Ever paid much attention to the fans of either Apple or Google? "Cult" applies. Now admittedly that "cult-like fanaticism" probably only applies to some but not all fans of these companies. The sad reality of it though is that it's the cult-like-folks who make all the noise.

      Both Google and Apple managed to do what few other companies, certainly few other technology companies have ever done: get people to believe in them. The fans of these companies believe in them so much that in many cases they view the corporations as being unable to "do no wrong." It's right up there with belief in the divine goodness of the pope.

      Also: it's not "googleplex cult;" it's the chocolate factory. Thus is has been spoken by the high priest Cade Metz of the Cult Of The Vulture. Get it right, will ya?


      You bring it on yourselves.

      Apple pushes it's own standards. Any talk of "open standards" is merely a smokescreen to hide their true and rather self-centered intentions. People that eat up their "open standards" rhetoric are rightfully poked fun at.

      Apple seeks to make the use of their own in-house standards easy and the sort of default while everything else remains more difficult if not impossible.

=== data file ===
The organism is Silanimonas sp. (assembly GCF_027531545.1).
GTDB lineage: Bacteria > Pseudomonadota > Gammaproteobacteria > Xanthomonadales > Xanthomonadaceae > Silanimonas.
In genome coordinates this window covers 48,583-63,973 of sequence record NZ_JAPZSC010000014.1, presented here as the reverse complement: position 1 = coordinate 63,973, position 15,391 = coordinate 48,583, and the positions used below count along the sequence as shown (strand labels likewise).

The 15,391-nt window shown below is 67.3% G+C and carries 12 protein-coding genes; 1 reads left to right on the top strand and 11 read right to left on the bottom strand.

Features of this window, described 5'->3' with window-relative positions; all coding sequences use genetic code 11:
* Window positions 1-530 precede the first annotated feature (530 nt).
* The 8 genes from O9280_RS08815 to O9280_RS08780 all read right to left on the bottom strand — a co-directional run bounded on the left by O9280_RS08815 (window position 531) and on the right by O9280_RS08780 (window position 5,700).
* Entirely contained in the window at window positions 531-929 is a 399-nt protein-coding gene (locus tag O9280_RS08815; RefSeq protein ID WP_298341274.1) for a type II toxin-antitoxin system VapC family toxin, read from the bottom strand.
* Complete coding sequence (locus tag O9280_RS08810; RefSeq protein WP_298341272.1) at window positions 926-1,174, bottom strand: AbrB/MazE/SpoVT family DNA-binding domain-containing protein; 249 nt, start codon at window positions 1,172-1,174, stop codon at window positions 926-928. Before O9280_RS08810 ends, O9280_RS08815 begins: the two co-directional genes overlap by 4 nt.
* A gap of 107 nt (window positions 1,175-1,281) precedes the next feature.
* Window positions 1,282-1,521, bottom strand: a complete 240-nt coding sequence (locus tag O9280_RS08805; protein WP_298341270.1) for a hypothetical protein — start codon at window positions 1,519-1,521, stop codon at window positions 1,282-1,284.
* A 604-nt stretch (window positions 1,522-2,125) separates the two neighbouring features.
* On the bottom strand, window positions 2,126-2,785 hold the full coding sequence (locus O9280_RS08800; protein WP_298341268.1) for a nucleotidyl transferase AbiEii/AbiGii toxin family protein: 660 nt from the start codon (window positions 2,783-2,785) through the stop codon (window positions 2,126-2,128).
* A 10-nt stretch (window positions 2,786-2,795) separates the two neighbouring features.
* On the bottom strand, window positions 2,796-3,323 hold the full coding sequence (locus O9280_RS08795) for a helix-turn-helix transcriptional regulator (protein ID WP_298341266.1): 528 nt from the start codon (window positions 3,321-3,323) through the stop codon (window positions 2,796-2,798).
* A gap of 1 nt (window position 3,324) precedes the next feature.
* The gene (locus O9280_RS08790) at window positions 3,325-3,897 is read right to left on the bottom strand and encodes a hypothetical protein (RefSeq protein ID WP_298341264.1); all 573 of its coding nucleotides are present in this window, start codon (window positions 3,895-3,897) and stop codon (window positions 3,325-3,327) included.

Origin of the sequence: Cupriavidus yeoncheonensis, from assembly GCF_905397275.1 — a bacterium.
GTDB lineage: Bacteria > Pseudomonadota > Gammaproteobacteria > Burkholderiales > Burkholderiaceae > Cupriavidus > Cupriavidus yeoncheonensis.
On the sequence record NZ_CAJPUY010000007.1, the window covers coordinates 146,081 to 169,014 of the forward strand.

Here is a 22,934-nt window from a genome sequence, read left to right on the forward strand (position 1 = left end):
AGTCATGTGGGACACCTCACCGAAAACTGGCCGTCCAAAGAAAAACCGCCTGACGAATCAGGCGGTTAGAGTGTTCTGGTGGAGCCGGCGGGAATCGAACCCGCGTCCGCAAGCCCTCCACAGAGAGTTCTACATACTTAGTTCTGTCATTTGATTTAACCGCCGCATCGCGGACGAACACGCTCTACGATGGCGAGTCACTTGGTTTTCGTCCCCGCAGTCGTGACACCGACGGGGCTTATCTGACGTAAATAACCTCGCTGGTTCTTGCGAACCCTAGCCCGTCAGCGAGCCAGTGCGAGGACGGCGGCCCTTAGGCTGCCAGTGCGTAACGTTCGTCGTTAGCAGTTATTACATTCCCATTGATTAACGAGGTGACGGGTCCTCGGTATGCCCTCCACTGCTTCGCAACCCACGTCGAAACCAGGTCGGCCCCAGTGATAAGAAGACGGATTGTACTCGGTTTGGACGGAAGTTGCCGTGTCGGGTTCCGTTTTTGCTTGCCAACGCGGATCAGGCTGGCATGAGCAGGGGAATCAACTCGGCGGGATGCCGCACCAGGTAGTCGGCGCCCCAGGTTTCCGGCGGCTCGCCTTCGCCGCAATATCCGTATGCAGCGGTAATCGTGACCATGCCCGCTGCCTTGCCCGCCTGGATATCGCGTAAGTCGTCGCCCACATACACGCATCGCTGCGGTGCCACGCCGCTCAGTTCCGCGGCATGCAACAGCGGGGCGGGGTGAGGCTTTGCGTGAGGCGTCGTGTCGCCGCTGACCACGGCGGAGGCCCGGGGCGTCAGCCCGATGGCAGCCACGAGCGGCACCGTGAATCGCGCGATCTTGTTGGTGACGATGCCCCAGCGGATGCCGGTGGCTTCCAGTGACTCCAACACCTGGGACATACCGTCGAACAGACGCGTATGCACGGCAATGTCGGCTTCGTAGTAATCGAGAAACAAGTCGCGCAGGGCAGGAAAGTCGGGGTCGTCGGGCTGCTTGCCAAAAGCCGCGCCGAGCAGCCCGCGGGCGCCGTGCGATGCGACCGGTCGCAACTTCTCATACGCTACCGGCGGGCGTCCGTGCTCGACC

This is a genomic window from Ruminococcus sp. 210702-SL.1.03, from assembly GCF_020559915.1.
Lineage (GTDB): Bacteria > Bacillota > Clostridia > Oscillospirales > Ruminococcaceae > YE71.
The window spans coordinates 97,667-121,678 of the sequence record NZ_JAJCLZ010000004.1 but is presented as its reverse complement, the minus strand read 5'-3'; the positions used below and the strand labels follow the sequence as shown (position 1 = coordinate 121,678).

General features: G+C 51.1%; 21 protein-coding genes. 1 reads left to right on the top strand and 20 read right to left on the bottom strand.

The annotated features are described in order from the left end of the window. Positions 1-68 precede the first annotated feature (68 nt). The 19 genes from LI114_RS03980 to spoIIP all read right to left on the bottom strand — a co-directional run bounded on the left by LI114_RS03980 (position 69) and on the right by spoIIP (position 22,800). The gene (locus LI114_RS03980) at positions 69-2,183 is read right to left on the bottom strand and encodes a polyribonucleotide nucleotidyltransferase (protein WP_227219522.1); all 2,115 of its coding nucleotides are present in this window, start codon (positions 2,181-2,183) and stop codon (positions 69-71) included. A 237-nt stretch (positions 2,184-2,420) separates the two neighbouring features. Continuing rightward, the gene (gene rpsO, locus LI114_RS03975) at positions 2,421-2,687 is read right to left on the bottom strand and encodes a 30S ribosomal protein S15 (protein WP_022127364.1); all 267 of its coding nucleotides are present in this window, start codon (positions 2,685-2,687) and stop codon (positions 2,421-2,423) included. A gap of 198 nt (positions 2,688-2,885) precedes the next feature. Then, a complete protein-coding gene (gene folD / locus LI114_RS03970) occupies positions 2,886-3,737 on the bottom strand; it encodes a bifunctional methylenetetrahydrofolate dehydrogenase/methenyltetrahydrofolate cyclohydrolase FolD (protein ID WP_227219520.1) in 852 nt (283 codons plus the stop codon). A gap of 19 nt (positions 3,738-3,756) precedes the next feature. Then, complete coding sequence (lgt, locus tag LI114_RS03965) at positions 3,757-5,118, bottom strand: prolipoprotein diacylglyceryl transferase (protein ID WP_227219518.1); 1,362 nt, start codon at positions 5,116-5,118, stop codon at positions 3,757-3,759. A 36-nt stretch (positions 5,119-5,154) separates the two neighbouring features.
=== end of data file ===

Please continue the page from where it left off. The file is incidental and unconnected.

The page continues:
This is the origin of their rift with Adobe. Adobe undermined Apple's attempt to own the web video standards and now Apple is trying to wrestle control back from them.

      The fact that Google is now throwing a wrench into the works is terribly funny. They're taking Apple's open systems rhetoric and actually making good on it. It may not be the most practical approach but it is certainly amusing. Perhaps it will keep Apple from running completely amok. Even members of the cult benefit from that (even if they don't realize it and would never admit it).

      1. Rattus Rattus

        Apple's "standards"

        So, Google's move might also help usher in the demise of Quicktime as well as that of Flash?

        If that's the case, then more power to the chocolate factory!